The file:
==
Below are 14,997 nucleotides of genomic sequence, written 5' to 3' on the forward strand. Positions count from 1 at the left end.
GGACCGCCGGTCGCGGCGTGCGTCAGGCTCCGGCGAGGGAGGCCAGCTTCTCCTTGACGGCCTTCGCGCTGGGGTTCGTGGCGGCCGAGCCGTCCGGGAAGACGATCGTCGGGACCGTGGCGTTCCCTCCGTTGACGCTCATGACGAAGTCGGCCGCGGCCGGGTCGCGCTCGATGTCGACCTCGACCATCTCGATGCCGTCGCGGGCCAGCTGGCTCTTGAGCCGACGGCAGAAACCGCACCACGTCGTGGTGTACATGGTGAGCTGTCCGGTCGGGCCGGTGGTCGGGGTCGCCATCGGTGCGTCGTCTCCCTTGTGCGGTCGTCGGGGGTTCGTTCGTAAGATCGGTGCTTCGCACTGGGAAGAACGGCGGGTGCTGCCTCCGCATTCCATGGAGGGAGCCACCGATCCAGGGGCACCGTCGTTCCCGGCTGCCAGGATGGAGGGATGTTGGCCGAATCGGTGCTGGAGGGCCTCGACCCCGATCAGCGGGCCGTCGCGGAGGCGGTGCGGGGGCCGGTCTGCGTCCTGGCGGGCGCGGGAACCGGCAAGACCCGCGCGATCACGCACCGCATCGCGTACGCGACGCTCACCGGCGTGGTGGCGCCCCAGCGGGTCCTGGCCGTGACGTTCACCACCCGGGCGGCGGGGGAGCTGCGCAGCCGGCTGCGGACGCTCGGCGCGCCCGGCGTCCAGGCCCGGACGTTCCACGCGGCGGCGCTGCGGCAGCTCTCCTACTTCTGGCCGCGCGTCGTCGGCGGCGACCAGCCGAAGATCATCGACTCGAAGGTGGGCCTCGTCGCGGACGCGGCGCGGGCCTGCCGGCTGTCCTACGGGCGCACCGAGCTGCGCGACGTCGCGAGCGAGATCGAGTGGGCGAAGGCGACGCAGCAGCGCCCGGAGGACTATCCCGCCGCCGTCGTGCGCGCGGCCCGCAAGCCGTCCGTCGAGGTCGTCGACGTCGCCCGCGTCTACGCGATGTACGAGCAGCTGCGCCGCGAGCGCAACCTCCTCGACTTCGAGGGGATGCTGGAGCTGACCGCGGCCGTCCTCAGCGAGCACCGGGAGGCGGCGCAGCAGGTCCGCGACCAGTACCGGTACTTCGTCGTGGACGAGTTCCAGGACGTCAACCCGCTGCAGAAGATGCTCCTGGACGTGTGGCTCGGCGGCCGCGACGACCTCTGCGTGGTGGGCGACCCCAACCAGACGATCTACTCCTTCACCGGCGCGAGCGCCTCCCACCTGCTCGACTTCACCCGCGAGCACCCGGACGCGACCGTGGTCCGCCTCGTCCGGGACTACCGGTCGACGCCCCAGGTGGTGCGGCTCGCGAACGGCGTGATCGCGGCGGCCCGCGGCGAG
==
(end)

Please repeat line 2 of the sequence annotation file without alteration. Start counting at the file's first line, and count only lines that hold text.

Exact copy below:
GGACCGCCGGTCGCGGCGTGCGTCAGGCTCCGGCGAGGGAGGCCAGCTTCTCCTTGACGGCCTTCGCGCTGGGGTTCGTGGCGGCCGAGCCGTCCGGGAAGACGATCGTCGGGACCGTGGCGTTCCCTCCGTTGACGCTCATGACGAAGTCGGCCGCGGCCGGGTCGCGCTCGATGTCGACCTCGACCATCTCGATGCCGTCGCGGGCCAGCTGGCTCTTGAGCCGACGGCAGAAACCGCACCACGTCGTGGTGTACATGGTGAGCTGTCCGGTCGGGCCGGTGGTCGGGGTCGCCATCGGTGCGTCGTCTCCCTTGTGCGGTCGTCGGGGGTTCGTTCGTAAGATCGGTGCTTCGCACTGGGAAGAACGGCGGGTGCTGCCTCCGCATTCCATGGAGGGAGCCACCGATCCAGGGGCACCGTCGTTCCCGGCTGCCAGGATGGAGGGATGTTGGCCGAATCGGTGCTGGAGGGCCTCGACCCCGATCAGCGGGCCGTCGCGGAGGCGGTGCGGGGGCCGGTCTGCGTCCTGGCGGGCGCGGGAACCGGCAAGACCCGCGCGATCACGCACCGCATCGCGTACGCGACGCTCACCGGCGTGGTGGCGCCCCAGCGGGTCCTGGCCGTGACGTTCACCACCCGGGCGGCGGGGGAGCTGCGCAGCCGGCTGCGGACGCTCGGCGCGCCCGGCGTCCAGGCCCGGACGTTCCACGCGGCGGCGCTGCGGCAGCTCTCCTACTTCTGGCCGCGCGTCGTCGGCGGCGACCAGCCGAAGATCATCGACTCGAAGGTGGGCCTCGTCGCGGACGCGGCGCGGGCCTGCCGGCTGTCCTACGGGCGCACCGAGCTGCGCGACGTCGCGAGCGAGATCGAGTGGGCGAAGGCGACGCAGCAGCGCCCGGAGGACTATCCCGCCGCCGTCGTGCGCGCGGCCCGCAAGCCGTCCGTCGAGGTCGTCGACGTCGCCCGCGTCTACGCGATGTACGAGCAGCTGCGCCGCGAGCGCAACCTCCTCGACTTCGAGGGGATGCTGGAGCTGACCGCGGCCGTCCTCAGCGAGCACCGGGAGGCGGCGCAGCAGGTCCGCGACCAGTACCGGTACTTCGTCGTGGACGAGTTCCAGGACGTCAACCCGCTGCAGAAGATGCTCCTGGACGTGTGGCTCGGCGGCCGCGACGACCTCTGCGTGGTGGGCGACCCCAACCAGACGATCTACTCCTTCACCGGCGCGAGCGCCTCCCACCTGCTCGACTTCACCCGCGAGCACCCGGACGCGACCGTGGTCCGCCTCGTCCGGGACTACCGGTCGACGCCCCAGGTGGTGCGGCTCGCGAACGGCGTGATCGCGGCGGCCCGCGGCGAG